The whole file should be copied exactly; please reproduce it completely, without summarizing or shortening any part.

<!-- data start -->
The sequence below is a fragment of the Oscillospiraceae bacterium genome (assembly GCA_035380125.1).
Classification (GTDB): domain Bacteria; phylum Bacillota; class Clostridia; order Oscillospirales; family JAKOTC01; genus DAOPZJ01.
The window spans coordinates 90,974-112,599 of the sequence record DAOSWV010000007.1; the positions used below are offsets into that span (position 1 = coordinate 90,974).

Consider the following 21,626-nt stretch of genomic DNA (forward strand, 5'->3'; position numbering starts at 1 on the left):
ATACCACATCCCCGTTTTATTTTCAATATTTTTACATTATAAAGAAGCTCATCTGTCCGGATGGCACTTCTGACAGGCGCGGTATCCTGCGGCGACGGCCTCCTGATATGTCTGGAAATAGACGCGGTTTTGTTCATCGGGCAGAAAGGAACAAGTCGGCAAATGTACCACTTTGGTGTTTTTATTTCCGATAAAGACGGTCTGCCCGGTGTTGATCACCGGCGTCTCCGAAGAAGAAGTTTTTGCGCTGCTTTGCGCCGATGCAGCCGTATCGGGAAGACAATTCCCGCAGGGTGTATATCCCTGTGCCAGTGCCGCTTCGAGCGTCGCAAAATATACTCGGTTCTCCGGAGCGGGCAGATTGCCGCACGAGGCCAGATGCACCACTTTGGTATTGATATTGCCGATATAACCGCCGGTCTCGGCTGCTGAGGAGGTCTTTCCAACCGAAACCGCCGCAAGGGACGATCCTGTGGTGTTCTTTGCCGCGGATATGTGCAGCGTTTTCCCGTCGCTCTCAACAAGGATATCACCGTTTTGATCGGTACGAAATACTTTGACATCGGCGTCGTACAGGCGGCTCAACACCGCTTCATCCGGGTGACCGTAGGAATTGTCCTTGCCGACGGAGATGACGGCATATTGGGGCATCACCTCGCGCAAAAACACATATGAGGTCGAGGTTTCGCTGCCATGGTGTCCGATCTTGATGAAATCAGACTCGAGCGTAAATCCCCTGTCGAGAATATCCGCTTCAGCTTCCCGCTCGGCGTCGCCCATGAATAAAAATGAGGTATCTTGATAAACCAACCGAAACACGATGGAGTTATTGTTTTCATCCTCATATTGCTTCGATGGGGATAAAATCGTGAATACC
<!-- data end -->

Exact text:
The sequence below is a fragment of the Oscillospiraceae bacterium genome (assembly GCA_035380125.1).
Classification (GTDB): domain Bacteria; phylum Bacillota; class Clostridia; order Oscillospirales; family JAKOTC01; genus DAOPZJ01.
The window spans coordinates 90,974-112,599 of the sequence record DAOSWV010000007.1; the positions used below are offsets into that span (position 1 = coordinate 90,974).

Consider the following 21,626-nt stretch of genomic DNA (forward strand, 5'->3'; position numbering starts at 1 on the left):
ATACCACATCCCCGTTTTATTTTCAATATTTTTACATTATAAAGAAGCTCATCTGTCCGGATGGCACTTCTGACAGGCGCGGTATCCTGCGGCGACGGCCTCCTGATATGTCTGGAAATAGACGCGGTTTTGTTCATCGGGCAGAAAGGAACAAGTCGGCAAATGTACCACTTTGGTGTTTTTATTTCCGATAAAGACGGTCTGCCCGGTGTTGATCACCGGCGTCTCCGAAGAAGAAGTTTTTGCGCTGCTTTGCGCCGATGCAGCCGTATCGGGAAGACAATTCCCGCAGGGTGTATATCCCTGTGCCAGTGCCGCTTCGAGCGTCGCAAAATATACTCGGTTCTCCGGAGCGGGCAGATTGCCGCACGAGGCCAGATGCACCACTTTGGTATTGATATTGCCGATATAACCGCCGGTCTCGGCTGCTGAGGAGGTCTTTCCAACCGAAACCGCCGCAAGGGACGATCCTGTGGTGTTCTTTGCCGCGGATATGTGCAGCGTTTTCCCGTCGCTCTCAACAAGGATATCACCGTTTTGATCGGTACGAAATACTTTGACATCGGCGTCGTACAGGCGGCTCAACACCGCTTCATCCGGGTGACCGTAGGAATTGTCCTTGCCGACGGAGATGACGGCATATTGGGGCATCACCTCGCGCAAAAACACATATGAGGTCGAGGTTTCGCTGCCATGGTGTCCGATCTTGATGAAATCAGACTCGAGCGTAAATCCCCTGTCGAGAATATCCGCTTCAGCTTCCCGCTCGGCGTCGCCCATGAATAAAAATGAGGTATCTTGATAAACCAACCGAAACACGATGGAGTTATTGTTTTCATCCTCATATTGCTTCGATGGGGATAAAATCGTGAATACC